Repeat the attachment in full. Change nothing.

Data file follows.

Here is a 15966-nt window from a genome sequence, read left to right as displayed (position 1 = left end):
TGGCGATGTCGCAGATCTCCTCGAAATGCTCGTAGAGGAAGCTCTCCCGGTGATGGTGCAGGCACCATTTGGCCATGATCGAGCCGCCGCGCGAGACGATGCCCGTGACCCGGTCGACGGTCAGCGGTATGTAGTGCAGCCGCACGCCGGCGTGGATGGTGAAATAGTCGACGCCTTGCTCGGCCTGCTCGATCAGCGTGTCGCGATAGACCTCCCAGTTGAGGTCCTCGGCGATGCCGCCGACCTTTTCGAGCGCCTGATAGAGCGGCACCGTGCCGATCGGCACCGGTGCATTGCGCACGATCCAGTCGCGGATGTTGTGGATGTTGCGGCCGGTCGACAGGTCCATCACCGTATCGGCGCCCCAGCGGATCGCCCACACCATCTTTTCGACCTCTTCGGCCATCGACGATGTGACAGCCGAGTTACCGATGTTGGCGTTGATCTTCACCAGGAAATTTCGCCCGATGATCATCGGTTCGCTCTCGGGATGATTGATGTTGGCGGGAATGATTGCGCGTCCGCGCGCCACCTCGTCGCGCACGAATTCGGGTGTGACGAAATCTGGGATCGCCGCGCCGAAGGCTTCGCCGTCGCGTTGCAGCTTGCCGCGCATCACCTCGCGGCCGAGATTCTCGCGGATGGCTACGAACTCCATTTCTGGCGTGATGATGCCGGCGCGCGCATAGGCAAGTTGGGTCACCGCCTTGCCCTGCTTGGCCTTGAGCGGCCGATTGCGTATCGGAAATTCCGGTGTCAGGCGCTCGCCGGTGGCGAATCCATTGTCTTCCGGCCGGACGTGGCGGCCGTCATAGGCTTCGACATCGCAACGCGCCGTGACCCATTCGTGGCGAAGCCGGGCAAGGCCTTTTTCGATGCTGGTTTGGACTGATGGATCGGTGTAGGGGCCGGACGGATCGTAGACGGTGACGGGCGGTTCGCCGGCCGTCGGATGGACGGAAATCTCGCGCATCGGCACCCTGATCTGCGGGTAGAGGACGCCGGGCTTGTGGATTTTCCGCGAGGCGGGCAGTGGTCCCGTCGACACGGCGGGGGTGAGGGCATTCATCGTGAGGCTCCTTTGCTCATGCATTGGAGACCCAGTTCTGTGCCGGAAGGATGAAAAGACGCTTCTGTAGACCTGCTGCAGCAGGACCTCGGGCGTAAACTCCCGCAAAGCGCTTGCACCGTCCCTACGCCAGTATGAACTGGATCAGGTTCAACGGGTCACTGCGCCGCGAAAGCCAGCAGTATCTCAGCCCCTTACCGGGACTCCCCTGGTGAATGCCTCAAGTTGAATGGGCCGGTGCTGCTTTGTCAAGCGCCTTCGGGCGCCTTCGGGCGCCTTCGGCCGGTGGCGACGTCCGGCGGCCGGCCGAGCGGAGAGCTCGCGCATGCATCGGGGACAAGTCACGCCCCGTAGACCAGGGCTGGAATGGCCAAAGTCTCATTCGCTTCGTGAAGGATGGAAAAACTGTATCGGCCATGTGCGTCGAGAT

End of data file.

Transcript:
Here is a 15966-nt window from a genome sequence, read left to right as displayed (position 1 = left end):
TGGCGATGTCGCAGATCTCCTCGAAATGCTCGTAGAGGAAGCTCTCCCGGTGATGGTGCAGGCACCATTTGGCCATGATCGAGCCGCCGCGCGAGACGATGCCCGTGACCCGGTCGACGGTCAGCGGTATGTAGTGCAGCCGCACGCCGGCGTGGATGGTGAAATAGTCGACGCCTTGCTCGGCCTGCTCGATCAGCGTGTCGCGATAGACCTCCCAGTTGAGGTCCTCGGCGATGCCGCCGACCTTTTCGAGCGCCTGATAGAGCGGCACCGTGCCGATCGGCACCGGTGCATTGCGCACGATCCAGTCGCGGATGTTGTGGATGTTGCGGCCGGTCGACAGGTCCATCACCGTATCGGCGCCCCAGCGGATCGCCCACACCATCTTTTCGACCTCTTCGGCCATCGACGATGTGACAGCCGAGTTACCGATGTTGGCGTTGATCTTCACCAGGAAATTTCGCCCGATGATCATCGGTTCGCTCTCGGGATGATTGATGTTGGCGGGAATGATTGCGCGTCCGCGCGCCACCTCGTCGCGCACGAATTCGGGTGTGACGAAATCTGGGATCGCCGCGCCGAAGGCTTCGCCGTCGCGTTGCAGCTTGCCGCGCATCACCTCGCGGCCGAGATTCTCGCGGATGGCTACGAACTCCATTTCTGGCGTGATGATGCCGGCGCGCGCATAGGCAAGTTGGGTCACCGCCTTGCCCTGCTTGGCCTTGAGCGGCCGATTGCGTATCGGAAATTCCGGTGTCAGGCGCTCGCCGGTGGCGAATCCATTGTCTTCCGGCCGGACGTGGCGGCCGTCATAGGCTTCGACATCGCAACGCGCCGTGACCCATTCGTGGCGAAGCCGGGCAAGGCCTTTTTCGATGCTGGTTTGGACTGATGGATCGGTGTAGGGGCCGGACGGATCGTAGACGGTGACGGGCGGTTCGCCGGCCGTCGGATGGACGGAAATCTCGCGCATCGGCACCCTGATCTGCGGGTAGAGGACGCCGGGCTTGTGGATTTTCCGCGAGGCGGGCAGTGGTCCCGTCGACACGGCGGGGGTGAGGGCATTCATCGTGAGGCTCCTTTGCTCATGCATTGGAGACCCAGTTCTGTGCCGGAAGGATGAAAAGACGCTTCTGTAGACCTGCTGCAGCAGGACCTCGGGCGTAAACTCCCGCAAAGCGCTTGCACCGTCCCTACGCCAGTATGAACTGGATCAGGTTCAACGGGTCACTGCGCCGCGAAAGCCAGCAGTATCTCAGCCCCTTACCGGGACTCCCCTGGTGAATGCCTCAAGTTGAATGGGCCGGTGCTGCTTTGTCAAGCGCCTTCGGGCGCCTTCGGGCGCCTTCGGCCGGTGGCGACGTCCGGCGGCCGGCCGAGCGGAGAGCTCGCGCATGCATCGGGGACAAGTCACGCCCCGTAGACCAGGGCTGGAATGGCCAAAGTCTCATTCGCTTCGTGAAGGATGGAAAAACTGTATCGGCCATGTGCGTCGAGAT